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Kinds of Discontinuity

We are now going to look at the two main types of discontinuities that can arise in a function. You should be able to distinguish between each type of discontinuity when a function f may contain each type of discontinuity.

Discontinuity is of two kinds listed as,

(A) Discontinuity of 1st kind:

(i) First kind removable discontinuity

(ii) Non-removable discontinuity  or jump discontinuity

 

(i) First kind removable discontinuity

If \displaystyle \lim _{ x\longrightarrow { a }^{ - } }{ f\left( x \right) } =\lim _{ x\longrightarrow { a }^{ + } }{ f\left( x \right) } \neq f\left( a \right)

then f(x) is said to have first kind of removable discontinuity:

Example : Examine the function

\displaystyle f\left( x \right) =x-1,\quad when\quad x<0\\= \frac { 1 }{ 4 } ,\quad when\quad x=0\\= { x }^{ 2 }-1,\quad when\quad x>1

Solution:

Graphically,f(x) could be plotted as ,

Which shows \displaystyle \lim _{ x\longrightarrow { 0 }^{ - } }{ f\left( x \right) } =\lim _{ x\longrightarrow { 0 }^{ + } }{ f\left( x \right) } =0,butf\left( 0 \right)=\frac { 1 }{ 4 }

Thus ,f(x) could be made continuously taking.
\displaystyle f\left( x \right) =x-1,\quad x\textless 0\\ =-1,\quad x=0\\ ={ x }^{ 2 }-1,\quad x\textgreater 0
so, we could say f(x) becomes continuous, if
\displaystyle f\left( x \right) =x-1,\quad x\textless 0\\ =-1,\quad x=0\\ ={ x }^{ 2 }-1,\quad x\textgreater 0

(ii) Non-Removable discontinuity:

\displaystyle If\quad \lim _{ x\longrightarrow { a }^{ + } }{ f\left( x \right) } \neq \lim _{ x\longrightarrow a }{ f\left( x \right) }
Then f(x) is said to have First kind non-removable discontinuity.

Example : Show the function,

\displaystyle f\left( x \right) =\frac { { e }^{ \frac { 1 }{ x } }-1 }{ { e }^{ \frac { 1 }{ x } }+1 } ,\quad when\quad x\neq 0\\ =0,\quad when\quad x=0
has non-removable discontinuity at x=0

Solution: We have

\displaystyle f\left( x \right) =\frac { { e }^{ \frac { 1 }{ x } }-1 }{ { e }^{ \frac { 1 }{ x } }+1 } ,\quad when\quad x\neq 0\\ =0,\quad when\quad x=0

then R.H.L. at x=0, Let x=0+h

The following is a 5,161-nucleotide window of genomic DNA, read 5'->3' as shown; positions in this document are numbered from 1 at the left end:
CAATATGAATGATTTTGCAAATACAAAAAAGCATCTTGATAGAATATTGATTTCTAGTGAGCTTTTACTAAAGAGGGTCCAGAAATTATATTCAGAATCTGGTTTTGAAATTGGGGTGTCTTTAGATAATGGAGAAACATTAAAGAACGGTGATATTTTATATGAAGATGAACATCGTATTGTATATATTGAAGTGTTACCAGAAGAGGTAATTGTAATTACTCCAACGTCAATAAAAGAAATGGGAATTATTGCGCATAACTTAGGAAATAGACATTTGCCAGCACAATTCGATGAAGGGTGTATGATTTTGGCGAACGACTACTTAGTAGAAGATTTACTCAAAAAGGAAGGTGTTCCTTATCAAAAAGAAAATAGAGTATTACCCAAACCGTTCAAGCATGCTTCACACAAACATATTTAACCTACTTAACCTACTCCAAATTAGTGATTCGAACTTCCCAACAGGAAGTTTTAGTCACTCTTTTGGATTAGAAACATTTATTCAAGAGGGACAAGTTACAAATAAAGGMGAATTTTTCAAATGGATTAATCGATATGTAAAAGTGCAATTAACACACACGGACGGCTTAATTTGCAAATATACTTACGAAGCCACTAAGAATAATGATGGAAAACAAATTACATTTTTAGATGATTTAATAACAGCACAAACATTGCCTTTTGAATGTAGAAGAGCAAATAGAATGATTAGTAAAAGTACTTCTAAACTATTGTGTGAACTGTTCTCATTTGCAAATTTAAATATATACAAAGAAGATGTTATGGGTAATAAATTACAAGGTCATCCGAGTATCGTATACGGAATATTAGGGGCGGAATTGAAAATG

\displaystyle \Rightarrow \lim _{ x\longrightarrow { 0 }^{ + } }{ f\left( x \right) } =\lim _{ h\longrightarrow 0 }{ f\left( 0+h \right) } =\lim _{ h\longrightarrow 0 }{ \frac { { e }^{ \frac { 1 }{ 0+h } }-1 }{ { e }^{ \frac { 1 }{ 0+h } }+1 } } =\lim _{ h\longrightarrow 0 }{ \frac { { e }^{ \frac { 1 }{ h } }-1 }{ { e }^{ \frac { 1 }{ h } }+1 } } \\ \Rightarrow \lim _{ x\longrightarrow { 0 }^{ + } }{ f\left( x \right) } =\lim _{ h\longrightarrow 0 }{ \frac { 1-\frac { 1 }{ { e }^{ \frac { 1 }{ h } } } }{ 1+\frac { 1 }{ { e }^{ \frac { 1 }{ h } } } } } \\ \Rightarrow \lim _{ x\longrightarrow { 0 }^{ + } }{ f\left( x \right) } \frac { 1-0 }{ 1+0 } =1\qquad \left[ as\quad h\longrightarrow 0;\frac { 1 }{ h } \longrightarrow \infty \Rightarrow { e }^{ \frac { 1 }{ h } }\longrightarrow \infty ;\frac { 1 }{ { e }^{ \frac { 1 }{ h } } } \longrightarrow 0 \right] \\ \therefore \lim _{ x\longrightarrow { 0 }^{ + } }{ f\left( x \right) } =1

again, L.H.L. at x=0 , at x=0, Let x=0-h

\displaystyle \Rightarrow \lim _{ x\longrightarrow { 0 }^{ - } }{ f\left( x \right) } =\lim _{ h\longrightarrow 0 }{ f\left( 0-h \right) } =\lim _{ h\longrightarrow 0 }{ \frac { { e }^{ -\frac { 1 }{ h } }-1 }{ { e }^{ -\frac { 1 }{ h } }+1 } } =\frac { 0-1 }{ 0+1 } =-1\\ \therefore \lim _{ x\longrightarrow { 0 }^{ - } }{ f\left( x \right) } =-1\qquad \left[ as\quad h\longrightarrow 0;{ e }^{ -\frac { 1 }{ h } }\longrightarrow 0 \right] \\ \Rightarrow \lim _{ x\longrightarrow { 0 }^{ + } }{ f\left( x \right) } \neq \lim _{ x\longrightarrow { 0 }^{ – } }{ f\left( x \right) } &s=1 $
Thus,f(x) has non-removable discontinuity.

(B)Discontinuity of 2nd kind:

If at least one of \displaystyle \lim _{ h\longrightarrow 0 }{ f\left( a+h \right) } and\quad \lim _{ h\longrightarrow 0 }{ f\left( a-h \right) }

is non- existent or infinite then f(x) is said to have discontinuity and 2nd kind at x=a

Example : Show the function,

\displaystyle f\left( x \right)=\frac { 1 }{ \left| x \right| }    has discontinuity at 2nd kind at x=0

Solution: We have

\displaystyle f\left( x \right) =\frac { 1 }{ \left| x \right| } =\infty 

Which shows function has discontinuity of 2nd kind.

Graphically:

Here the graph is broken at x=0 as

\displaystyle x\longrightarrow 0\Rightarrow f\left( x \right) \longrightarrow \infty

Here the graph is broken at x=0 as \displaystyle x\longrightarrow 0\Rightarrow f\left( x \right) \longrightarrow \infty

Therefore f(x) is discontinuity of 2nd kind.

April 18, 2019
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